Sure, I guess. But it's really Sergio. Tiger got the win...ho-hum. Sergio is more fascinating to discuss.
Tied for the lead with Tiger Woods in the biggest tournament he's ever won in his career and he put three balls in the water on the final two tee shots. That's legendary stuff from Sergio. It's our responsibility to never forget what happened at TPC.
Everyone Loves a Circus
The nature of our business—the coverage of sports, not the actual events themselves—is rife with finding, and in some cases manufacturing, human interest. The best player in the world being the best player in a tournament isn't interesting at all, even if it's more fun to watch while it's happening.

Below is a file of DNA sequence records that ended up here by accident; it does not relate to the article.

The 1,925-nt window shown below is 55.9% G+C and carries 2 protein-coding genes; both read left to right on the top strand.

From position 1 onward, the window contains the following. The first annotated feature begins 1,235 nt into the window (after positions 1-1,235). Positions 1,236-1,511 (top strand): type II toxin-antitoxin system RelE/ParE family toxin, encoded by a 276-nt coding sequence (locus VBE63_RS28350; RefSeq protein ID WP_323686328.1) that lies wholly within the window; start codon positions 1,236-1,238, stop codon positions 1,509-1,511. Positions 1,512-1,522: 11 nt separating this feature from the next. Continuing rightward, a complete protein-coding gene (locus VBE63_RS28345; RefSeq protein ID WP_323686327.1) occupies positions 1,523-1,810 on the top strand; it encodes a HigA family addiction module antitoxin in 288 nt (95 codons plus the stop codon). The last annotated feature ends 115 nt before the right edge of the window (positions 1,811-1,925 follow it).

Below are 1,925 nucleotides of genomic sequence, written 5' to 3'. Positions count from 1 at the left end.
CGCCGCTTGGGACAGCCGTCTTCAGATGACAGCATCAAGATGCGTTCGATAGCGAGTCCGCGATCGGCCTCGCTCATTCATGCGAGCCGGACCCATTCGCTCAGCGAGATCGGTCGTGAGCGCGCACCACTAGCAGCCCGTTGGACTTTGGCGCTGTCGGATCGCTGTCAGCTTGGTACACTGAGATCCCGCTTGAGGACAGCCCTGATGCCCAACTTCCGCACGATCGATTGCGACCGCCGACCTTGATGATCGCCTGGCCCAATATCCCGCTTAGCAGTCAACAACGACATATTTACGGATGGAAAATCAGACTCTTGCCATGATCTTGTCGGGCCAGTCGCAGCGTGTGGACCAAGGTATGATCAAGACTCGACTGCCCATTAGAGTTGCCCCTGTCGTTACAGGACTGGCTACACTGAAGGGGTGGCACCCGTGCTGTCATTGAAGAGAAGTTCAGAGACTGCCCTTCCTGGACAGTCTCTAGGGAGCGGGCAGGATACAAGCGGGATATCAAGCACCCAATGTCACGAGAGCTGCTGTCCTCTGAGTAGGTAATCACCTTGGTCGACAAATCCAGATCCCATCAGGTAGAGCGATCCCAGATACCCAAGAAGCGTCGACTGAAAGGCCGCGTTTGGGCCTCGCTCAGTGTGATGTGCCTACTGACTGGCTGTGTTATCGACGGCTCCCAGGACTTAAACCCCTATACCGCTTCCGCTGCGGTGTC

LeBron James winning his first championship was fascinating because so many people wondered if he ever could. The longer LeBron went without a title, the juicier the storyline became. Last year, after he won his first title with the Miami Heat, that storyline ended, and now the ongoing story of LeBron is just how awesome he is at basketball.
On a podcast interview with Awful Announcing last week, we talked about Derrick Rose and why people in our industry are so fascinated with covering his inability and/or unwillingness to play. The answer is simple: Once Rose gets on the court, the story is over and we just react to what he did in the game. Oh, Rose had nine points and six assists? Great. Did the Bulls win? Great.
The longer Rose sits out while reportedly cleared to play, the more opportunities we get to write about the situation and find new reasons to talk about the player.
How many radio stations around the country took calls last week on Rose when they'd never talk about the Bulls otherwise?